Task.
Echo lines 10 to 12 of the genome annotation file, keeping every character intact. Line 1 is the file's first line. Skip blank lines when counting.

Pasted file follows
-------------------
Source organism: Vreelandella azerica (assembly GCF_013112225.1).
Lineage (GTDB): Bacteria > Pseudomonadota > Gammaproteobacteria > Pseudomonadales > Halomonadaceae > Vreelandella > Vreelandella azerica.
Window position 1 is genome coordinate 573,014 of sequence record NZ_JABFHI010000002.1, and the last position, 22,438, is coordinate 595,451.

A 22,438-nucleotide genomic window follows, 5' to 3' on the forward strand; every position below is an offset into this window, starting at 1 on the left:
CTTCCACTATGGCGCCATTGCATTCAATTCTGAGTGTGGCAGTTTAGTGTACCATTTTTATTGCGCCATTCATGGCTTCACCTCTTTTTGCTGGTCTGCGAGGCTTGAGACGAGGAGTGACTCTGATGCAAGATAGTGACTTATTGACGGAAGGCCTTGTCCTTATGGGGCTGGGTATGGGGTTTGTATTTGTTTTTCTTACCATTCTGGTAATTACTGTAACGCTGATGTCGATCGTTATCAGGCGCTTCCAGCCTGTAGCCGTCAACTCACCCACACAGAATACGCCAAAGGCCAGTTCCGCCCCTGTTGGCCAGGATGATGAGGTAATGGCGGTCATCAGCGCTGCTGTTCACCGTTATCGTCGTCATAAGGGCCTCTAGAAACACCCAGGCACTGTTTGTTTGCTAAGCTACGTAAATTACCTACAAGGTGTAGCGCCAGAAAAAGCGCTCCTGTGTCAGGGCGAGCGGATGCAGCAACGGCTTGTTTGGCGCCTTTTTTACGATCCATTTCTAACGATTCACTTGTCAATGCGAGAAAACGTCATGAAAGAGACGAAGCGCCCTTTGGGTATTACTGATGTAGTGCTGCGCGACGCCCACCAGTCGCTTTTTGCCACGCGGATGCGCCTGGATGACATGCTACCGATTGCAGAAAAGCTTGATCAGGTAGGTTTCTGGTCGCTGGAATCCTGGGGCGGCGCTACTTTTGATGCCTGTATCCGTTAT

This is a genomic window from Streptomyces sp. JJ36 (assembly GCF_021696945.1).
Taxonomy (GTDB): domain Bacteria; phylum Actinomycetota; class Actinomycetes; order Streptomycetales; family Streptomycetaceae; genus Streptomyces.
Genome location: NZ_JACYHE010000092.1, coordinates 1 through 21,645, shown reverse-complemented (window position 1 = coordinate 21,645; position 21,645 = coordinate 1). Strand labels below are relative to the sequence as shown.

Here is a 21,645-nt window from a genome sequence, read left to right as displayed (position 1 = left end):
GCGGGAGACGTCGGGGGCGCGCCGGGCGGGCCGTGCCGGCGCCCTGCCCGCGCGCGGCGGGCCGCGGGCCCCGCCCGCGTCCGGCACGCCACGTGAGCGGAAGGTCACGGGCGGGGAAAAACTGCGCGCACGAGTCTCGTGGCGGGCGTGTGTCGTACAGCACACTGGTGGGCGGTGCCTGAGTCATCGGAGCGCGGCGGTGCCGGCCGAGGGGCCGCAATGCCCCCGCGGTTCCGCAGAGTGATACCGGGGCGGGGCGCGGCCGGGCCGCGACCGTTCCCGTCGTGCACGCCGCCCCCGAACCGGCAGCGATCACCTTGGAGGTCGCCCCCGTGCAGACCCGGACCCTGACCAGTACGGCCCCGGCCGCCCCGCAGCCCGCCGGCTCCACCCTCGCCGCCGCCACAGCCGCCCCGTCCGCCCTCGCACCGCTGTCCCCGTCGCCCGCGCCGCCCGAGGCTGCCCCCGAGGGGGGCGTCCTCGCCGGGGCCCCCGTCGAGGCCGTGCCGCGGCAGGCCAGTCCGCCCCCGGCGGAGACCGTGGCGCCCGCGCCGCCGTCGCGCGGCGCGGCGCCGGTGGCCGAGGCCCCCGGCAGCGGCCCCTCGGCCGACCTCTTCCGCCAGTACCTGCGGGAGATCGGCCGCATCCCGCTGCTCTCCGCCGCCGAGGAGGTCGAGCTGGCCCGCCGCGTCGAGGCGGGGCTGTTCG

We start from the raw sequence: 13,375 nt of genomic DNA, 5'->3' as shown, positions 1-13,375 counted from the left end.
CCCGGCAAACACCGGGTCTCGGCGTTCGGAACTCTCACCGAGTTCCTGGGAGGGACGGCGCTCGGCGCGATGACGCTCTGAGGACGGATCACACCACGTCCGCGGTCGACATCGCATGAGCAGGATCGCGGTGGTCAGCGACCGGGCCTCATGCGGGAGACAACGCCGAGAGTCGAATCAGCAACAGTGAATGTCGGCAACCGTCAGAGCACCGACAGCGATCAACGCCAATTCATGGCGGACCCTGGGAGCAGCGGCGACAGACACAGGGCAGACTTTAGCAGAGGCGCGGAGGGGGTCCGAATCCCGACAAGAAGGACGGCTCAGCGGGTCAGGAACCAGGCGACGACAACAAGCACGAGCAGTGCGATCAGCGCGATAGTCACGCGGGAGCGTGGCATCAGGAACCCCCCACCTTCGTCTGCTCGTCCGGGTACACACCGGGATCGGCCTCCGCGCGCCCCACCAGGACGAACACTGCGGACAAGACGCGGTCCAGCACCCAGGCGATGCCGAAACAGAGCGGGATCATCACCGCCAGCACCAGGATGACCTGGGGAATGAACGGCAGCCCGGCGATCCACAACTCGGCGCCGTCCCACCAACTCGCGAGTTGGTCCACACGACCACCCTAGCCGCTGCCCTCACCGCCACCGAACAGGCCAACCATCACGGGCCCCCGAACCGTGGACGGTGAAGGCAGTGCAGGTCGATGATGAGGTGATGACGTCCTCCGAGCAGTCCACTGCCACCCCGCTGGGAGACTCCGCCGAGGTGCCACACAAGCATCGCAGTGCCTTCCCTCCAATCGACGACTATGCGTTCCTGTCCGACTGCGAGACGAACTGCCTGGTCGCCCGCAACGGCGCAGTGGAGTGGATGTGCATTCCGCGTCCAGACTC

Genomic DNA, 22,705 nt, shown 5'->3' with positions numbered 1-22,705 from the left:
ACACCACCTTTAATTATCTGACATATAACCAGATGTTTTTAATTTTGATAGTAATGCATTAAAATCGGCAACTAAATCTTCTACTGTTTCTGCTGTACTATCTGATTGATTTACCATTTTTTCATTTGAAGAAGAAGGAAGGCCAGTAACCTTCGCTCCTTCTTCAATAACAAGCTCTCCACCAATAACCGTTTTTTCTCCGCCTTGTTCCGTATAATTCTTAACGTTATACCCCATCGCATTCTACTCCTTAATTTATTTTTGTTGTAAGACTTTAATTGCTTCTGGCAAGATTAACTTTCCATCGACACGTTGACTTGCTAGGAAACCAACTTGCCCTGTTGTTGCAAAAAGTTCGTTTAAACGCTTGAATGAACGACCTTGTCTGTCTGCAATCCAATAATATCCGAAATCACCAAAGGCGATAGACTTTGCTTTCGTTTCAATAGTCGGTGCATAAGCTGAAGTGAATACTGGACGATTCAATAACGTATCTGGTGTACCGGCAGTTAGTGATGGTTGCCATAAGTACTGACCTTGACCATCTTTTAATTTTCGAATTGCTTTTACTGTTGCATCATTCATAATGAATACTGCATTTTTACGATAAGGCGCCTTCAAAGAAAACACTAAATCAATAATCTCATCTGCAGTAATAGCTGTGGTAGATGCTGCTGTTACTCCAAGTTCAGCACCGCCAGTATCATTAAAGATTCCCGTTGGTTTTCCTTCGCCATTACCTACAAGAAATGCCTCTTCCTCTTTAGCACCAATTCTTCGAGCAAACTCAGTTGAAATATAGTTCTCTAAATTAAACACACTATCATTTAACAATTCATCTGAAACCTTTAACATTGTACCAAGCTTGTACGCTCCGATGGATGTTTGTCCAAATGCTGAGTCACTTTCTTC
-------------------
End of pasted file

GCGGGAGACGTCGGGGGCGCGCCGGGCGGGCCGTGCCGGCGCCCTGCCCGCGCGCGGCGGGCCGCGGGCCCCGCCCGCGTCCGGCACGCCACGTGAGCGGAAGGTCACGGGCGGGGAAAAACTGCGCGCACGAGTCTCGTGGCGGGCGTGTGTCGTACAGCACACTGGTGGGCGGTGCCTGAGTCATCGGAGCGCGGCGGTGCCGGCCGAGGGGCCGCAATGCCCCCGCGGTTCCGCAGAGTGATACCGGGGCGGGGCGCGGCCGGGCCGCGACCGTTCCCGTCGTGCACGCCGCCCCCGAACCGGCAGCGATCACCTTGGAGGTCGCCCCCGTGCAGACCCGGACCCTGACCAGTACGGCCCCGGCCGCCCCGCAGCCCGCCGGCTCCACCCTCGCCGCCGCCACAGCCGCCCCGTCCGCCCTCGCACCGCTGTCCCCGTCGCCCGCGCCGCCCGAGGCTGCCCCCGAGGGGGGCGTCCTCGCCGGGGCCCCCGTCGAGGCCGTGCCGCGGCAGGCCAGTCCGCCCCCGGCGGAGACCGTGGCGCCCGCGCCGCCGTCGCGCGGCGCGGCGCCGGTGGCCGAGGCCCCCGGCAGCGGCCCCTCGGCCGACCTCTTCCGCCAGTACCTGCGGGAGATCGGCCGCATCCCGCTGCTCTCCGCCGCCGAGGAGGTCGAGCTGGCCCGCCGCGTCGAGGCGGGGCTGTTCG

We start from the raw sequence: 13,375 nt of genomic DNA, 5'->3' as shown, positions 1-13,375 counted from the left end.
CCCGGCAAACACCGGGTCTCGGCGTTCGGAACTCTCACCGAGTTCCTGGGAGGGACGGCGCTCGGCGCGATGACGCTCTGAGGACGGATCACACCACGTCCGCGGTCGACATCGCATGAGCAGGATCGCGGTGGTCAGCGACCGGGCCTCATGCGGGAGACAACGCCGAGAGTCGAATCAGCAACAGTGAATGTCGGCAACCGTCAGAGCACCGACAGCGATCAACGCCAATTCATGGCGGACCCTGGGAGCAGCGGCGACAGACACAGGGCAGACTTTAGCAGAGGCGCGGAGGGGGTCCGAATCCCGACAAGAAGGACGGCTCAGCGGGTCAGGAACCAGGCGACGACAACAAGCACGAGCAGTGCGATCAGCGCGATAGTCACGCGGGAGCGTGGCATCAGGAACCCCCCACCTTCGTCTGCTCGTCCGGGTACACACCGGGATCGGCCTCCGCGCGCCCCACCAGGACGAACACTGCGGACAAGACGCGGTCCAGCACCCAGGCGATGCCGAAACAGAGCGGGATCATCACCGCCAGCACCAGGATGACCTGGGGAATGAACGGCAGCCCGGCGATCCACAACTCGGCGCCGTCCCACCAACTCGCGAGTTGGTCCACACGACCACCCTAGCCGCTGCCCTCACCGCCACCGAACAGGCCAACCATCACGGGCCCCCGAACCGTGGACGGTGAAGGCAGTGCAGGTCGATGATGAGGTGATGACGTCCTCCGAGCAGTCCACTGCCACCCCGCTGGGAGACTCCGCCGAGGTGCCACACAAGCATCGCAGTGCCTTCCCTCCAATCGACGACTATGCGTTCCTGTCCGACTGCGAGACGAACTGCCTGGTCGCCCGCAACGGCGCAGTGGAGTGGATGTGCATTCCGCGTCCAGACTC